1 Peter 2:11-12

Christians Under A Microscope

Are Christians under a microscope? Decidedly, so. To use a technical, theological term, it sucks. We know that we’re fallible human beings. We know that we are going to make mistakes. We know that arrogance, greed, and malice will rear its ugly head again, and yet the world still expects us to be perfect? But you know who else asks you to be perfect.

For God did not call us to be impure, but to live a holy life.

1 Thessalonians 4:7

It’s not just society that’s demanding it of you. It’s God.

Now all of this is not to say clean up your act, wash out your mouth, don’t do drugs, and stay in school. While these are all good things to do (and not do), I’m talking more about just being charitable, loving and forgiving. So stop living like you have to prove why Christians are just like everyone else. Stop making excuses as to why you behaved a certain way or rationalizing why you still do sinful things. When you stumble, own your mistake and move forward, but strive for Christ-like perfection. Treat people charitably and follow the old saying “do the right thing, even if you think no one is watching.”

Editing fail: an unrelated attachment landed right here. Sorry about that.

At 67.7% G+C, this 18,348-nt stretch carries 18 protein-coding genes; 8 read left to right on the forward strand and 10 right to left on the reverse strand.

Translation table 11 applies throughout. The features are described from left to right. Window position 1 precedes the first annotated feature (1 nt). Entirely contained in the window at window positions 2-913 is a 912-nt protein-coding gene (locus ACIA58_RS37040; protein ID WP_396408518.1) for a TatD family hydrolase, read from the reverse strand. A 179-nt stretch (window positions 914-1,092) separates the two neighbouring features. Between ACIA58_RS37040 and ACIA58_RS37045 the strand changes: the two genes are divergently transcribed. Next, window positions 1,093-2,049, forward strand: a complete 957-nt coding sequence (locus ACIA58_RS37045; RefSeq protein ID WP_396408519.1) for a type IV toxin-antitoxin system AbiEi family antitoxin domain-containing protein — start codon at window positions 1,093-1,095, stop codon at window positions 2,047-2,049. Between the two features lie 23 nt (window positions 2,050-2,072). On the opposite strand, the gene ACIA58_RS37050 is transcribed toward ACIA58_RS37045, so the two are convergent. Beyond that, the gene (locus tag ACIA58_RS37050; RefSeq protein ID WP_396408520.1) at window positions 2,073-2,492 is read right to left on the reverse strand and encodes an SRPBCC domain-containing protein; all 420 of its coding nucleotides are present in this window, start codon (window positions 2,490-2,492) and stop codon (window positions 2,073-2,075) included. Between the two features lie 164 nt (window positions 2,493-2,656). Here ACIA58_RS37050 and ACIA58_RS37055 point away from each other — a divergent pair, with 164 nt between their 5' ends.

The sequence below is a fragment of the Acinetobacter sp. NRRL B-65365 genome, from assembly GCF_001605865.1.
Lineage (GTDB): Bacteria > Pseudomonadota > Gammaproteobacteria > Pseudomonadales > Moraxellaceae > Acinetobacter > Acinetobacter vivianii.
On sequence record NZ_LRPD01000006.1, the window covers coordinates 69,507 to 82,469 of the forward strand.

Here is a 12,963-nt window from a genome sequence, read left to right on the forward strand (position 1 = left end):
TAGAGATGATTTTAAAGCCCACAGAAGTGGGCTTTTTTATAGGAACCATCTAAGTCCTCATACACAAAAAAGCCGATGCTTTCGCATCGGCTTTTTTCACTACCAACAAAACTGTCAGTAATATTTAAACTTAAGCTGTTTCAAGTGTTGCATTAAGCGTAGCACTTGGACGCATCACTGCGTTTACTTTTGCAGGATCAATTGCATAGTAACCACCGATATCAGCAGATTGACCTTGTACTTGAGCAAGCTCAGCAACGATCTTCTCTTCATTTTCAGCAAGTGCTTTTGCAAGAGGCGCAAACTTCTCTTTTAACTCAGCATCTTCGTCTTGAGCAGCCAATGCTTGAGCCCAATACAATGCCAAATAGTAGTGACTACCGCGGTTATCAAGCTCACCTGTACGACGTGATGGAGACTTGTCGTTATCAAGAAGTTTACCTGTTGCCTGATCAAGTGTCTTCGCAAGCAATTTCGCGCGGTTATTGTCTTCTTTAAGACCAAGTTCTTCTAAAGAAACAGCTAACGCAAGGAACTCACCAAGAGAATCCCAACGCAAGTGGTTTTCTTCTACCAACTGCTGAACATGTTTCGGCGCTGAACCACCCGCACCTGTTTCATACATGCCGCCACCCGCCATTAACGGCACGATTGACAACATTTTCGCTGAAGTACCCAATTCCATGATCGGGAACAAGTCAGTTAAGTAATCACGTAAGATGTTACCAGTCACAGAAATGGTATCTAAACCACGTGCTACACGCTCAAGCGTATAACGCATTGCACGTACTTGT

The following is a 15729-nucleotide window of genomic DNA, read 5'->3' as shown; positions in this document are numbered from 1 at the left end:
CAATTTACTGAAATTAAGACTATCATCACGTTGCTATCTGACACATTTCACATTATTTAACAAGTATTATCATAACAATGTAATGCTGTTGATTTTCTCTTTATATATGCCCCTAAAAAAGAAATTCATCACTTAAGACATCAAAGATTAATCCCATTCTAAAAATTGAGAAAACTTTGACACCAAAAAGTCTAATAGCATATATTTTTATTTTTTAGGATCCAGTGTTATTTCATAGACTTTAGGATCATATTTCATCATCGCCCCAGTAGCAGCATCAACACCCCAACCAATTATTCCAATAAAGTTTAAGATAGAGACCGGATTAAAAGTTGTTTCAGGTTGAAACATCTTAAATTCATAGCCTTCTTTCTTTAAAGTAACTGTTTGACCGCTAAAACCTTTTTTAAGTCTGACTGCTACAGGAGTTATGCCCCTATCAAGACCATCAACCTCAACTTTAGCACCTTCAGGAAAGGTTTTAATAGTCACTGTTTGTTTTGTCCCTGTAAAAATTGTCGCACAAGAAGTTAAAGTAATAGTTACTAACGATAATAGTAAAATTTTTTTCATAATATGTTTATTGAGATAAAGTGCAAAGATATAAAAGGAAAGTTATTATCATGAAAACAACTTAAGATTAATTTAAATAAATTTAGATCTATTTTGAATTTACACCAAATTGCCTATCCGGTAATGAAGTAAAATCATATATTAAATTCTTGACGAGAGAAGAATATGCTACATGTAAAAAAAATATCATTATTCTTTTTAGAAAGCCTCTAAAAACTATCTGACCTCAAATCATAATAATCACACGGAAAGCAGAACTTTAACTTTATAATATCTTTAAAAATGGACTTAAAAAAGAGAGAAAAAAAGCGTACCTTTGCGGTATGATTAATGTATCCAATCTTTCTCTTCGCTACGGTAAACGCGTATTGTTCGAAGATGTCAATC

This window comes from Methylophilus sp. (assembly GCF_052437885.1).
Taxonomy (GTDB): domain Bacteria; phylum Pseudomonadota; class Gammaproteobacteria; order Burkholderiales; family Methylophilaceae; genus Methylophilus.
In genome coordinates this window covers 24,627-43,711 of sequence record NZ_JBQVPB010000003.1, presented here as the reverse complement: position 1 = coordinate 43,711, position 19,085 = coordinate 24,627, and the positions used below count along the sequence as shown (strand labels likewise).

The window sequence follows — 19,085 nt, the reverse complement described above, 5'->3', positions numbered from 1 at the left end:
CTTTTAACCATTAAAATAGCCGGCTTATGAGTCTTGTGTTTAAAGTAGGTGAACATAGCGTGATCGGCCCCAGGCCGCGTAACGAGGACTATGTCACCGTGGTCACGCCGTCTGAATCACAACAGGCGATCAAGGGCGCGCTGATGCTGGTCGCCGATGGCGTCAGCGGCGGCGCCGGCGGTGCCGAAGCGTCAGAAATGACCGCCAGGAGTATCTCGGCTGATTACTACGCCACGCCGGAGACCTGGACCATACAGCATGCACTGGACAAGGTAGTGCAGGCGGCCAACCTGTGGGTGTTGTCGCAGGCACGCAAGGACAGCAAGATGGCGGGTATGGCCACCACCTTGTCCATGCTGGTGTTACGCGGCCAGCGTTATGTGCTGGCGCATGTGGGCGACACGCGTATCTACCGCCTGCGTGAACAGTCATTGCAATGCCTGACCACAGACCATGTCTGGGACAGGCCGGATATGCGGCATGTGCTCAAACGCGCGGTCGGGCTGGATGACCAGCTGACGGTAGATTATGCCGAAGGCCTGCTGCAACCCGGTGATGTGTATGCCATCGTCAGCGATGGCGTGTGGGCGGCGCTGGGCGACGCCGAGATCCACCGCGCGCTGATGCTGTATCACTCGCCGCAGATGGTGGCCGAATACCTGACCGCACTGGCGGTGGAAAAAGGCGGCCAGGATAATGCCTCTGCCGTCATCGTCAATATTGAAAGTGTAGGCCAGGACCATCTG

12 Dear friends, do not be surprised at the fiery ordeal that has come on you to test you, as though something strange were happening to you. 13 But rejoice inasmuch as you participate in the sufferings of Christ, so that you may be overjoyed when his glory is revealed. 14 If you are insulted because of the name of Christ, you are blessed, for the Spirit of glory and of God rests on you. 15 If you suffer, it should not be as a murderer or thief or any other kind of criminal, or even as a meddler. 16 However, if you suffer as a Christian, do not be ashamed, but praise God that you bear that name.

1 Peter 4:12-16

Photo Credit: Jonathan Kos-Read via Compfight cc

Advertisements

2 responses to “Christians Under the Microscope

  1. Pingback: 5 Lessons in Applied Theology Learned from Waiting Tables | A Crown for Ashes·

Leave a Reply

Fill in your details below or click an icon to log in:

WordPress.com Logo

You are commenting using your WordPress.com account. Log Out / Change )

Twitter picture

You are commenting using your Twitter account. Log Out / Change )

Facebook photo

You are commenting using your Facebook account. Log Out / Change )

Google+ photo

You are commenting using your Google+ account. Log Out / Change )

Connecting to %s